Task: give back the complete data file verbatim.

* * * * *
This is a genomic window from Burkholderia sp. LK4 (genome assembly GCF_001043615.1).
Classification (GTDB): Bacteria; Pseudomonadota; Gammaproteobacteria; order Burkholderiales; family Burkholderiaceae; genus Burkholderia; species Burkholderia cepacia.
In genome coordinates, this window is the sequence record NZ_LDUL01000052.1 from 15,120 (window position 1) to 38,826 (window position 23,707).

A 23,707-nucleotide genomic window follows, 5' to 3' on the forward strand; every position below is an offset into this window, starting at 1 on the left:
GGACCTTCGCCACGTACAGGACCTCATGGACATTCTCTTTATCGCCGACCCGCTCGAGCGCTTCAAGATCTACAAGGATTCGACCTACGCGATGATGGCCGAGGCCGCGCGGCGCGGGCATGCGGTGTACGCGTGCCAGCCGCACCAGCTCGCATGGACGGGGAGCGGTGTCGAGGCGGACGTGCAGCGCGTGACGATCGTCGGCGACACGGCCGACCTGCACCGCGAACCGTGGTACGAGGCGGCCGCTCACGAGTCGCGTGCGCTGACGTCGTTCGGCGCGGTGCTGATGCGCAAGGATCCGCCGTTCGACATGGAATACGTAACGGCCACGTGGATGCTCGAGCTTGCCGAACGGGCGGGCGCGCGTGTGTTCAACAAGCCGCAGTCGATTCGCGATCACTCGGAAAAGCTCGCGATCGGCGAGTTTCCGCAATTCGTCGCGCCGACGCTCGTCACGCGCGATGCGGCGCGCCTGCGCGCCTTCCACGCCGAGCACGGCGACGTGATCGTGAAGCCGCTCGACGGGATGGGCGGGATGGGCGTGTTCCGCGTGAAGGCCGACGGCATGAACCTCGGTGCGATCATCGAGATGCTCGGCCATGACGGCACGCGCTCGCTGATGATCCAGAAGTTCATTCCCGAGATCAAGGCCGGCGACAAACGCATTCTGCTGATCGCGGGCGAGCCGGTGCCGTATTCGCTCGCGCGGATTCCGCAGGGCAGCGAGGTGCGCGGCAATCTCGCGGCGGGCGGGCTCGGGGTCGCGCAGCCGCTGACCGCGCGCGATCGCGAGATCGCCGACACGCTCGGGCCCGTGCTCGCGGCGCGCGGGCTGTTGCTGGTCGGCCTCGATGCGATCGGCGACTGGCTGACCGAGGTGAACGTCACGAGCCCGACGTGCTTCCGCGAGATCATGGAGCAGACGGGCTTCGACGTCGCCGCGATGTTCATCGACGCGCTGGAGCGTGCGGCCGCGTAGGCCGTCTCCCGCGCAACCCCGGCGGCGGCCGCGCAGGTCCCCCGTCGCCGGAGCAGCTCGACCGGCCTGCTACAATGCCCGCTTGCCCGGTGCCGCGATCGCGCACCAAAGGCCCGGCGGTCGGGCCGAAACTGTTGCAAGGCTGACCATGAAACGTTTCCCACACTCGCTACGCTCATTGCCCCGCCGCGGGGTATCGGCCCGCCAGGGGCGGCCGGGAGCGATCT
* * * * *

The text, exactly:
This is a genomic window from Burkholderia sp. LK4 (genome assembly GCF_001043615.1).
Classification (GTDB): Bacteria; Pseudomonadota; Gammaproteobacteria; order Burkholderiales; family Burkholderiaceae; genus Burkholderia; species Burkholderia cepacia.
In genome coordinates, this window is the sequence record NZ_LDUL01000052.1 from 15,120 (window position 1) to 38,826 (window position 23,707).

A 23,707-nucleotide genomic window follows, 5' to 3' on the forward strand; every position below is an offset into this window, starting at 1 on the left:
GGACCTTCGCCACGTACAGGACCTCATGGACATTCTCTTTATCGCCGACCCGCTCGAGCGCTTCAAGATCTACAAGGATTCGACCTACGCGATGATGGCCGAGGCCGCGCGGCGCGGGCATGCGGTGTACGCGTGCCAGCCGCACCAGCTCGCATGGACGGGGAGCGGTGTCGAGGCGGACGTGCAGCGCGTGACGATCGTCGGCGACACGGCCGACCTGCACCGCGAACCGTGGTACGAGGCGGCCGCTCACGAGTCGCGTGCGCTGACGTCGTTCGGCGCGGTGCTGATGCGCAAGGATCCGCCGTTCGACATGGAATACGTAACGGCCACGTGGATGCTCGAGCTTGCCGAACGGGCGGGCGCGCGTGTGTTCAACAAGCCGCAGTCGATTCGCGATCACTCGGAAAAGCTCGCGATCGGCGAGTTTCCGCAATTCGTCGCGCCGACGCTCGTCACGCGCGATGCGGCGCGCCTGCGCGCCTTCCACGCCGAGCACGGCGACGTGATCGTGAAGCCGCTCGACGGGATGGGCGGGATGGGCGTGTTCCGCGTGAAGGCCGACGGCATGAACCTCGGTGCGATCATCGAGATGCTCGGCCATGACGGCACGCGCTCGCTGATGATCCAGAAGTTCATTCCCGAGATCAAGGCCGGCGACAAACGCATTCTGCTGATCGCGGGCGAGCCGGTGCCGTATTCGCTCGCGCGGATTCCGCAGGGCAGCGAGGTGCGCGGCAATCTCGCGGCGGGCGGGCTCGGGGTCGCGCAGCCGCTGACCGCGCGCGATCGCGAGATCGCCGACACGCTCGGGCCCGTGCTCGCGGCGCGCGGGCTGTTGCTGGTCGGCCTCGATGCGATCGGCGACTGGCTGACCGAGGTGAACGTCACGAGCCCGACGTGCTTCCGCGAGATCATGGAGCAGACGGGCTTCGACGTCGCCGCGATGTTCATCGACGCGCTGGAGCGTGCGGCCGCGTAGGCCGTCTCCCGCGCAACCCCGGCGGCGGCCGCGCAGGTCCCCCGTCGCCGGAGCAGCTCGACCGGCCTGCTACAATGCCCGCTTGCCCGGTGCCGCGATCGCGCACCAAAGGCCCGGCGGTCGGGCCGAAACTGTTGCAAGGCTGACCATGAAACGTTTCCCACACTCGCTACGCTCATTGCCCCGCCGCGGGGTATCGGCCCGCCAGGGGCGGCCGGGAGCGATCT